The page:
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 France's biggest sporting event

WRONG YEAR?  Click here for the Tour de France 2013

The Tour de France is certainly the world's greatest cycling race; if you are visiting France in July, it is a free spectacle that may well be coming to a town or a road near you!  Each year, hundreds of thousands of locals and holidaymakers turn up in spots all round France to watch not just the cyclists, but also the great "caravan" of floats, cars, media and officals go by.....
 "Le Tour" 2009  - the route    and results  
Tour de France route map 2009
The 2009 Tour de France
started from Monaco on 4th July, and will finish in Paris on 26th July; riders who complete the course will cover a total distance of  3435 km., about a hundred kilometres less than in previous years. The route of the 2009 Tour de France will also take riders into Spain, Switzerland and Andorra, as well as through eleven of the French regions. The 2009 itinerary includes ten stages on the plains or gentle hilly country, and seven mountain stages. High moments of the 2009 Tour will include the stages in the Pyrenees and the Alps, and notably the long climb to the finish at the top of the Mont Ventoux on July 25th.

Top 10 placings:
1. Alberto Contador, Spain, Team Astana, Time: 85:48:35.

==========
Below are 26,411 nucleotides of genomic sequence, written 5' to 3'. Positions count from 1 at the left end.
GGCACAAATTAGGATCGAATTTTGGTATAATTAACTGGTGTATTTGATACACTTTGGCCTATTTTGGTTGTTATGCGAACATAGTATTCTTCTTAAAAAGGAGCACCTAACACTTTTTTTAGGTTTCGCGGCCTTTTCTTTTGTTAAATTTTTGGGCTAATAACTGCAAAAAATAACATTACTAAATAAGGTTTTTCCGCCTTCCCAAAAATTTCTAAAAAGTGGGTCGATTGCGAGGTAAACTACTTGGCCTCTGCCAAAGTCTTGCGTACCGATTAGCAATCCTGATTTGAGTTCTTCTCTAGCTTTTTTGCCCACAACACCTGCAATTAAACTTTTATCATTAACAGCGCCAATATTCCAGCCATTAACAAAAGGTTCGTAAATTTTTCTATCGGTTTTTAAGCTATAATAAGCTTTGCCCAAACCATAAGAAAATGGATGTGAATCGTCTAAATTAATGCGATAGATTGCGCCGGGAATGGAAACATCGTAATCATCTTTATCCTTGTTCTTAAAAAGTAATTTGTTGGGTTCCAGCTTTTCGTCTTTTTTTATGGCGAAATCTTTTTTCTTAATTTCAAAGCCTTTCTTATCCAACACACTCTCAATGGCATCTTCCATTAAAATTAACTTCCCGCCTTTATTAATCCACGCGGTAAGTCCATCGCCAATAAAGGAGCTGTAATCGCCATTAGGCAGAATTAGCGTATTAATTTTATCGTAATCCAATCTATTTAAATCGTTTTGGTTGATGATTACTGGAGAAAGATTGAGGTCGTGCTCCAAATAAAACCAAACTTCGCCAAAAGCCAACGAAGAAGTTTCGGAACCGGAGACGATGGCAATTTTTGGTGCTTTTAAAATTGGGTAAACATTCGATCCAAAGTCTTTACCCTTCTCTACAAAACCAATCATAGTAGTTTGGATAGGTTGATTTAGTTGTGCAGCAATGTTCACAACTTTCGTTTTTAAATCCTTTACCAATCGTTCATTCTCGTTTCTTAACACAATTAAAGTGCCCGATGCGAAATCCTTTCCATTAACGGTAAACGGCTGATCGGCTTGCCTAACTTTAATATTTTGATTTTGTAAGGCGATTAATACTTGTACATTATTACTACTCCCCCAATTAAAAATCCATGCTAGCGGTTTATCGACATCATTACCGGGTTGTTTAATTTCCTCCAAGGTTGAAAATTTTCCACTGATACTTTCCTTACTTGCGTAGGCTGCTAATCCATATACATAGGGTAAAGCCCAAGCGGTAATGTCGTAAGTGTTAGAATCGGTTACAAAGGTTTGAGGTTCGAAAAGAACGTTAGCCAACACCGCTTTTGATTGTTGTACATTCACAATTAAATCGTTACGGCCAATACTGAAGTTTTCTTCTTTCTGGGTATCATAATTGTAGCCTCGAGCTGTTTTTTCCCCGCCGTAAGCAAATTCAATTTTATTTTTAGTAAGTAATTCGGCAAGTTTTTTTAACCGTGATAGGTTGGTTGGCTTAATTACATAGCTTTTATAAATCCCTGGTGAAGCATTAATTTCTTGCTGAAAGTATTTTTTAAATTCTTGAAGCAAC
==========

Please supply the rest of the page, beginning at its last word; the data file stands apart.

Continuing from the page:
2. Andy Schleck, Luxembourg, Team Saxo Bank, + 4h 11 mins..
3. Lance Armstrong, United States, Team Astana, + 5h 24.
4. Bradley Wiggins, Great Britain, Team Garmin-Slipstream, + 6h 01.
5. Frank Schleck, Luxembourg, Team Saxo Bank, + 6h 04.
6. Andreas Kloeden, Germany, Team Astana, + 6h 42.
7. Vincenzo Nibali, Italy, Liquigas, + 7h 35.
8. Christian Vande Velde, United States, Garmin-Slipstream, + 12h 04.
9. Roman Kreuziger, Czech Republic, Liquigas, + 14h 16.
10. Christophe Le Mevel, France, Francaise des Jeux, + 14h 25.

1. Mark Cavendish, Great Britain,  Columbia-High Road Team, 6 stages.
2. Alberto Contador, Spain, Astana, 2 stages.

1. Team Astana; combined time 256:02:58.
2. Garmin-Slipstream, + 22 mins 35 secs.

The 2009 Route:



Day’s route (towns, regions)

Length in Km.

1st Stage

Sat 4 July

 Monaco - Monaco


2nd Stage

Sun 5 July

 Monaco - Brignoles (Var, Provence)


3rd  Stage

Mon 6 July

 Marseille - La Grande Motte (Hérault, Languedoc)


4th Stage

Tue 7 July

 Montpellier - Montpellier

38  (time trials)

5th Stage

Wed 8 July

 Cap d'Agde (Hérault) - Perpignan (Pyrénées Orientales)  (Languedoc)


6th Stage

Thu 9 July

 Girona - Barcelona (Spain)       


7th Stage

Fri 10 July

 Barcelona (Spain) - Arcelis (Andorra)